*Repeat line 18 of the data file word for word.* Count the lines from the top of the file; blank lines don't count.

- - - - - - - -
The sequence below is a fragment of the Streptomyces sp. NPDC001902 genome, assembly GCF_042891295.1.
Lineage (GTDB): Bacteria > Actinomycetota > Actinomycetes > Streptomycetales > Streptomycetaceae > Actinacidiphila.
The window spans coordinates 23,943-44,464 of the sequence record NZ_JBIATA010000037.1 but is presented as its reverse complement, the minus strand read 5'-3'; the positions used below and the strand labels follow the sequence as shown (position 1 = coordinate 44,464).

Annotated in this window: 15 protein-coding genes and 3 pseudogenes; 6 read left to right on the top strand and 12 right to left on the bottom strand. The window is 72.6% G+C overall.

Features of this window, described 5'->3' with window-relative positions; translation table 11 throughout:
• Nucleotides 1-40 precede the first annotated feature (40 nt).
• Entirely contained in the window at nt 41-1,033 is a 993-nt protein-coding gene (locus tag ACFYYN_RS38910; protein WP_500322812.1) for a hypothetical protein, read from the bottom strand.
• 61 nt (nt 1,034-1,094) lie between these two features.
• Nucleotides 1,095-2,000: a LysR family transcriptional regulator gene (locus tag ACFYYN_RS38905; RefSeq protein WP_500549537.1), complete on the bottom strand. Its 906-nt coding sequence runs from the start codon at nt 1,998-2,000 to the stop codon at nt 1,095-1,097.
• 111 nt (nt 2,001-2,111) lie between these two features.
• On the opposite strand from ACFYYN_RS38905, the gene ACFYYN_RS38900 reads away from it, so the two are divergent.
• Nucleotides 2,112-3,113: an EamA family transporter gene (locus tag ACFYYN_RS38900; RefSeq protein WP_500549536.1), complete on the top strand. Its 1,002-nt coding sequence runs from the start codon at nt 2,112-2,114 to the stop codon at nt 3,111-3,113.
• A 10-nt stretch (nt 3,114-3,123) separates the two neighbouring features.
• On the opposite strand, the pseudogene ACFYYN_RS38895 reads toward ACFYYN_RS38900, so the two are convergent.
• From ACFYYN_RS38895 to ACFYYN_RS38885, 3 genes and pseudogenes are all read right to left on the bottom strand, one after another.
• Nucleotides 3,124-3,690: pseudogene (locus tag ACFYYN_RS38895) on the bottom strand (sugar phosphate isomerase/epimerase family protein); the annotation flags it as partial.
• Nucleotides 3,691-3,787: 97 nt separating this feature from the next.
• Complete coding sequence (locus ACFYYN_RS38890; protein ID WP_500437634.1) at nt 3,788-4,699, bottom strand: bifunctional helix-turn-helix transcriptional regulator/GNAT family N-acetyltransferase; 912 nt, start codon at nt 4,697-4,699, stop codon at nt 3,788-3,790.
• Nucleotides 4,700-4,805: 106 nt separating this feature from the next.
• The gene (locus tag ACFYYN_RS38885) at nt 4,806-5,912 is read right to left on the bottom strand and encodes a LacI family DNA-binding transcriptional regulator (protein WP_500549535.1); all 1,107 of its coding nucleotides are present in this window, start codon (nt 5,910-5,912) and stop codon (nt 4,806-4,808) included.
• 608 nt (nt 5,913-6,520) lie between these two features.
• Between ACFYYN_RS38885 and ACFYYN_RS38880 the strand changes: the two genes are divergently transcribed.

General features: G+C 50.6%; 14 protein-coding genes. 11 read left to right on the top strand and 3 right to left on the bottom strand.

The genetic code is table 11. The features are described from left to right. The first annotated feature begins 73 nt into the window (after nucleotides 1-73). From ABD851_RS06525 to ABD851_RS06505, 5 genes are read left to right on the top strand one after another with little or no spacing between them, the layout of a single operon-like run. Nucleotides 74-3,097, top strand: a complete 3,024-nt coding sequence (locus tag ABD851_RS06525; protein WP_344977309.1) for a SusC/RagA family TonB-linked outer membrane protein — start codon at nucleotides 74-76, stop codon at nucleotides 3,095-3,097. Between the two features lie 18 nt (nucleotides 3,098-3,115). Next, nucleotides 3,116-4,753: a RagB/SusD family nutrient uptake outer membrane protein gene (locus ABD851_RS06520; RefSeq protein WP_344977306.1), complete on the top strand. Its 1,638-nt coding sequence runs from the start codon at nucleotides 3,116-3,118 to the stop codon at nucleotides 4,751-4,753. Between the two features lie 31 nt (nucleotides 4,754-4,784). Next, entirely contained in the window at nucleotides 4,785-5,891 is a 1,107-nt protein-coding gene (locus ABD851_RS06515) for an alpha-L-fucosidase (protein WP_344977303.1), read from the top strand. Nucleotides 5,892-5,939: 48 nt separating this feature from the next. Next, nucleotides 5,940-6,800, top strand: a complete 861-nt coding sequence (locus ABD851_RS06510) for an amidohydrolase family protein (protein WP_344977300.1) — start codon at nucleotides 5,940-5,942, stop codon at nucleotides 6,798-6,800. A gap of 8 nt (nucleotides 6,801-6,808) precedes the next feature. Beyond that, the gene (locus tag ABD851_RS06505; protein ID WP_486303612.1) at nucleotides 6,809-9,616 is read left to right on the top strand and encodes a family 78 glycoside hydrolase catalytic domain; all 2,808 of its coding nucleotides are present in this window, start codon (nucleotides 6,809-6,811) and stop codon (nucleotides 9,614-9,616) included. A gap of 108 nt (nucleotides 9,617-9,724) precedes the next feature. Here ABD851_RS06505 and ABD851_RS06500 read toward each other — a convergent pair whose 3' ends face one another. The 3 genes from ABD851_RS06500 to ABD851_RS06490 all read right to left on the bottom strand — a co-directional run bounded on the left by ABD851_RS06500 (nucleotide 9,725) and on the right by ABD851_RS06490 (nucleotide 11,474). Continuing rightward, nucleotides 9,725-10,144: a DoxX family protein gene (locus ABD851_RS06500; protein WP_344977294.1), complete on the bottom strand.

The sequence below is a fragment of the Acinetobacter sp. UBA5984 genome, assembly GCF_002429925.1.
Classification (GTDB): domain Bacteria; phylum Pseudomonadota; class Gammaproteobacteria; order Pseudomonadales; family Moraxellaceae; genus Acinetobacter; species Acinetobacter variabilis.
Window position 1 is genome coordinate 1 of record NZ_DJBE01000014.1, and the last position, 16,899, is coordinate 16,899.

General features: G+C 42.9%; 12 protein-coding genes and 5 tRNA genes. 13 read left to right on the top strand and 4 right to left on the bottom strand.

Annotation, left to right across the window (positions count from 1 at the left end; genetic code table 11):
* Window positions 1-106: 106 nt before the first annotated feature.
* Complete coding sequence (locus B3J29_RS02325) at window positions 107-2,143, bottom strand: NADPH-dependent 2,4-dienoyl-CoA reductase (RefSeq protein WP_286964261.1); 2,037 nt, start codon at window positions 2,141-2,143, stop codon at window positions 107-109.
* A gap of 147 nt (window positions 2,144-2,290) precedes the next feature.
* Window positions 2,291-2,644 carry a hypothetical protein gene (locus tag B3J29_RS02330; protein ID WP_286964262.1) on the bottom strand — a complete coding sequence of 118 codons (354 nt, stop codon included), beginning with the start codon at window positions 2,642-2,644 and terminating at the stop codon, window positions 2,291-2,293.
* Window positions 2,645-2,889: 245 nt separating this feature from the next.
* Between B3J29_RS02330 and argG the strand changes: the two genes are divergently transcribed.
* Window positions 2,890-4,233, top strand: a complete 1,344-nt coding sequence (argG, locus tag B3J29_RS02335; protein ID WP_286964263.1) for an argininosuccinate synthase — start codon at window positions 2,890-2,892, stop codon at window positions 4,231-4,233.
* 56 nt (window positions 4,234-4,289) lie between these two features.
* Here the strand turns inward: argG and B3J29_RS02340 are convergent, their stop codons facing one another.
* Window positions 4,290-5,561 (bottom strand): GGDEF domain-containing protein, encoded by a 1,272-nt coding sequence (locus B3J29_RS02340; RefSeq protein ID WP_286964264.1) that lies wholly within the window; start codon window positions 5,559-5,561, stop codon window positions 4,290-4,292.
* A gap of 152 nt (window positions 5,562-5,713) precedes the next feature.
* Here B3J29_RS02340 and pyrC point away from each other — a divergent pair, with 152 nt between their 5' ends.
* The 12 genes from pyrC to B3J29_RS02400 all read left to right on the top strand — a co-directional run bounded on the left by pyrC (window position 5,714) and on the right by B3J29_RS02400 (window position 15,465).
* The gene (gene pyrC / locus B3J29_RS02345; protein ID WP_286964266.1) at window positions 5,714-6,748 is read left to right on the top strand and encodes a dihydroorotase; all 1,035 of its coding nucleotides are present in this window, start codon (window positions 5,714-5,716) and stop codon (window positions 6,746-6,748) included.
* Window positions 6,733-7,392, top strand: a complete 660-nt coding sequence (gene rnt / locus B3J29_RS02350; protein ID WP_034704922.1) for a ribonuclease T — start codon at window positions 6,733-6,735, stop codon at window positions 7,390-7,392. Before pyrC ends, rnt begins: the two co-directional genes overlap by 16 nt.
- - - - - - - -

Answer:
• Complete coding sequence (locus ACFYYN_RS38890; protein ID WP_500437634.1) at nt 3,788-4,699, bottom strand: bifunctional helix-turn-helix transcriptional regulator/GNAT family N-acetyltransferase; 912 nt, start codon at nt 4,697-4,699, stop codon at nt 3,788-3,790.